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Uber for pooping is here, and we can never go back

New York City has a big problem: there aren’t many clean, reliable bathrooms available. If you need to pop off the busy streets for a pitstop, you probably won’t find a free toilet — and even the ones you pay for are more than likely gonna be icky.  

But we live in a time when we can instantly summon just about anything with our smartphones. Surely some enterprising innovator will soon introduce an on-demand, clean bathroom service to disrupt the Big Toilet industry.  

Enter Charmin. The toilet paper company is giving NYC a taste of toilet freedom with a two-day promotion for Van-GO, its new mobile-ordering bathroom experience, this week. The press-to-order service will send on-demand bathroom service to fulfill the dreams of germophobic pedestrians with overfilled bladders everywhere — or, at least the select neighborhoods the van will hit during its run.  

“At Charmin, we’re always looking to bring people the best bathroom experience, both at home with our tissue and in new and unexpected ways,” Charmin’s Associate Brand Director Janette Yauch said in an emailed release. “With the Charmin Van-GO, we are providing one of the largest, most-trafficked cities in the world a new way to Enjoy the Go … on the go.”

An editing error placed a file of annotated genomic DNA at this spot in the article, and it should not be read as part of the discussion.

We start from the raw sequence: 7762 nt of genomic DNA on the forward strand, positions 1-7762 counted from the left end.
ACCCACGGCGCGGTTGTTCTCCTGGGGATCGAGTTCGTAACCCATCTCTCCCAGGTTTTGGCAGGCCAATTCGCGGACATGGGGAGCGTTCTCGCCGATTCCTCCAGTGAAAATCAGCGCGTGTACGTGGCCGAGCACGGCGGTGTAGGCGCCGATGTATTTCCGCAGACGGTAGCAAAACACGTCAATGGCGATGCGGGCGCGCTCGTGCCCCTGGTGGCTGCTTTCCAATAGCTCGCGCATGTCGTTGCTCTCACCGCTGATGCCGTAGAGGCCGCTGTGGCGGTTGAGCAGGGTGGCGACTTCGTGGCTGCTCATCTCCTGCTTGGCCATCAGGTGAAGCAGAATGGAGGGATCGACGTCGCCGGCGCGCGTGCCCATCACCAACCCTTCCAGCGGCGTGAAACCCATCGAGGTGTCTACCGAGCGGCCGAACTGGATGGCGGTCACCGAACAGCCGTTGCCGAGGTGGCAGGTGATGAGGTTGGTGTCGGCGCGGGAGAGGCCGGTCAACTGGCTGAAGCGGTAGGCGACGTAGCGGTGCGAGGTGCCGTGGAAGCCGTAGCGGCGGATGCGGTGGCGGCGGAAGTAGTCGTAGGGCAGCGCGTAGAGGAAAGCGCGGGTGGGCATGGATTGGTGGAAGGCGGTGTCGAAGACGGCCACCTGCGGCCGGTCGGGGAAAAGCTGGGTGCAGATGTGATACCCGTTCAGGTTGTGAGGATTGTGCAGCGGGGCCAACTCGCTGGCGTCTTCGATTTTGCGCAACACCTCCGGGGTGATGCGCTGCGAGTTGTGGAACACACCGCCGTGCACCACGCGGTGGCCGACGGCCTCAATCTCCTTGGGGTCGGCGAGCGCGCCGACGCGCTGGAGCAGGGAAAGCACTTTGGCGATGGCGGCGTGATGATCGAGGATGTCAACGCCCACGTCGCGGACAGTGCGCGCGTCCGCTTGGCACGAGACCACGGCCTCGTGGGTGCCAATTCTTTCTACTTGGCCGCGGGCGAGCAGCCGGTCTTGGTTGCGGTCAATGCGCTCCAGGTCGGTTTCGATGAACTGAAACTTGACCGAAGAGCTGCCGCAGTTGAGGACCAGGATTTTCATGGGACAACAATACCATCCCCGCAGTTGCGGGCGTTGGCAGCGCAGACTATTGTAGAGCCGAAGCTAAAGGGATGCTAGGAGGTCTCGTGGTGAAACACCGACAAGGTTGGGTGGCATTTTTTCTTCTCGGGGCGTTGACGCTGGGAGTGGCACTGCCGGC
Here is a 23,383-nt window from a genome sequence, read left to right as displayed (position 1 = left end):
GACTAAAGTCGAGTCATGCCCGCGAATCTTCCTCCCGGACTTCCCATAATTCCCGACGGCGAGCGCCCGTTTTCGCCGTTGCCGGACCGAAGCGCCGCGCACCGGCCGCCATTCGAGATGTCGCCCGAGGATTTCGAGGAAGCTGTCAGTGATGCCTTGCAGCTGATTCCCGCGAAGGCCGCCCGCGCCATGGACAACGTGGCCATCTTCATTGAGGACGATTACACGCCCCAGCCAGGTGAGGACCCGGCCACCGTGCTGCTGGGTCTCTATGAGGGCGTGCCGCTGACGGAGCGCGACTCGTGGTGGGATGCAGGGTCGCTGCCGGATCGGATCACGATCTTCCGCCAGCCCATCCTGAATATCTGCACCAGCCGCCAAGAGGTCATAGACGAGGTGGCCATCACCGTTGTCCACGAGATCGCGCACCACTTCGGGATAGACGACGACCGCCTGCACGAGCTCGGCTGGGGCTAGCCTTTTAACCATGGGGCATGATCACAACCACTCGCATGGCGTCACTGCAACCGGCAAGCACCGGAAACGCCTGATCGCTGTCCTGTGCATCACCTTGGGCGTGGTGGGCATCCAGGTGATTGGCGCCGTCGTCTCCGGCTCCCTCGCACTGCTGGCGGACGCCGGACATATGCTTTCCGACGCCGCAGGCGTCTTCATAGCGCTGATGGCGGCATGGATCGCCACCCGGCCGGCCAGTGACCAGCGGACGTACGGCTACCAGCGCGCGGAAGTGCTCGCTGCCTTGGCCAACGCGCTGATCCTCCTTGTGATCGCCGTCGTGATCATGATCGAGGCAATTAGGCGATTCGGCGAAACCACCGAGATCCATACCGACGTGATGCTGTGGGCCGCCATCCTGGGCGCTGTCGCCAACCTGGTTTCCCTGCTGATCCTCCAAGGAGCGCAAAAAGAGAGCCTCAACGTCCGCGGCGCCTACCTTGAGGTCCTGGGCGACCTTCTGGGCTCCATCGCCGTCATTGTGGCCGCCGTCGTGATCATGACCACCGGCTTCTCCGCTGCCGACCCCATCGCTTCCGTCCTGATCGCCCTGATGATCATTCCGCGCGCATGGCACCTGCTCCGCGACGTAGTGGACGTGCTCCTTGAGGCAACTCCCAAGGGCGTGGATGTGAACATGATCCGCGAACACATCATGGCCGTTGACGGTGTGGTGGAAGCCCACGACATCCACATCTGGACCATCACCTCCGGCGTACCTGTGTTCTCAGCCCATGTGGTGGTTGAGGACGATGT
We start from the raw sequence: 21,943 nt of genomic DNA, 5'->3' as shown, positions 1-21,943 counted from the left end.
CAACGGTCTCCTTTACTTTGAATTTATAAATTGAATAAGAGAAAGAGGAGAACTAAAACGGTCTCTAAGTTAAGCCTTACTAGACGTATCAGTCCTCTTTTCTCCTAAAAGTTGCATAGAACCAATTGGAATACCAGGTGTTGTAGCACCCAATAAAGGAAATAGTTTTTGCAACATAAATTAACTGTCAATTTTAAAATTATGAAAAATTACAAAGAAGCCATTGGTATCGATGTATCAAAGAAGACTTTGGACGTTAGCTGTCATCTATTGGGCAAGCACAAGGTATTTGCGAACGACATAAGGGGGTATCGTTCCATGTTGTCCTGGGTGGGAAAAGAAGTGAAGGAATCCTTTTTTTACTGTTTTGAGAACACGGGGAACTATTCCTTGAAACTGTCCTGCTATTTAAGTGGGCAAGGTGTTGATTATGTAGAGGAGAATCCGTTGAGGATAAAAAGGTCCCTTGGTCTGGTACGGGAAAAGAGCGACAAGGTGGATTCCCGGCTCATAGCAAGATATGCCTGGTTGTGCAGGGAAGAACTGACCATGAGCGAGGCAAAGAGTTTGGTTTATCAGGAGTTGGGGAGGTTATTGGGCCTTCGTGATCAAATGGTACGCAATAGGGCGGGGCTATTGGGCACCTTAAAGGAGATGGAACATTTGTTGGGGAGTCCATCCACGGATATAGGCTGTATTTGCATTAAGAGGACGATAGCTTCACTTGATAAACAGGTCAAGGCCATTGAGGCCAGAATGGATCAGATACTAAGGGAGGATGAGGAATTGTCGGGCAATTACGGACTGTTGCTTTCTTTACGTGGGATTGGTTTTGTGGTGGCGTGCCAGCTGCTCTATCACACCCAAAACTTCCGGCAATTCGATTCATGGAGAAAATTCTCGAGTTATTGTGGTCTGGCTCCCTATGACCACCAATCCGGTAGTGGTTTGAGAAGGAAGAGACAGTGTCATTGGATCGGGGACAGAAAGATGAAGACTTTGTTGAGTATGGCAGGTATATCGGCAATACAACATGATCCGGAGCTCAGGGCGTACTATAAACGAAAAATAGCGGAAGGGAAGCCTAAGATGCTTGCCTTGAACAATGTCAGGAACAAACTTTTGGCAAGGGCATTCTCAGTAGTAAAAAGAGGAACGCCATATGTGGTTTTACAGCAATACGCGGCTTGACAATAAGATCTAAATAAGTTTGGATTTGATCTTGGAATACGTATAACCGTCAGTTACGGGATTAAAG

Yes, we will enjoy that go. This is the next generation of urban defecation. This, I daresay, is Püber. 

I was given a preview of the service before the bathroom rush begins. 

Hailing the Van-GO is simple: just pull out your smartphone and use your mobile browser to head to CharminVanGo.com. You’ll be greeted by one of Charmin’s anthropomorphic bathroom bears and a start menu, and after entering your first name, age, and phone number, you’ll be able to call for your own personal, portable porcelain throne.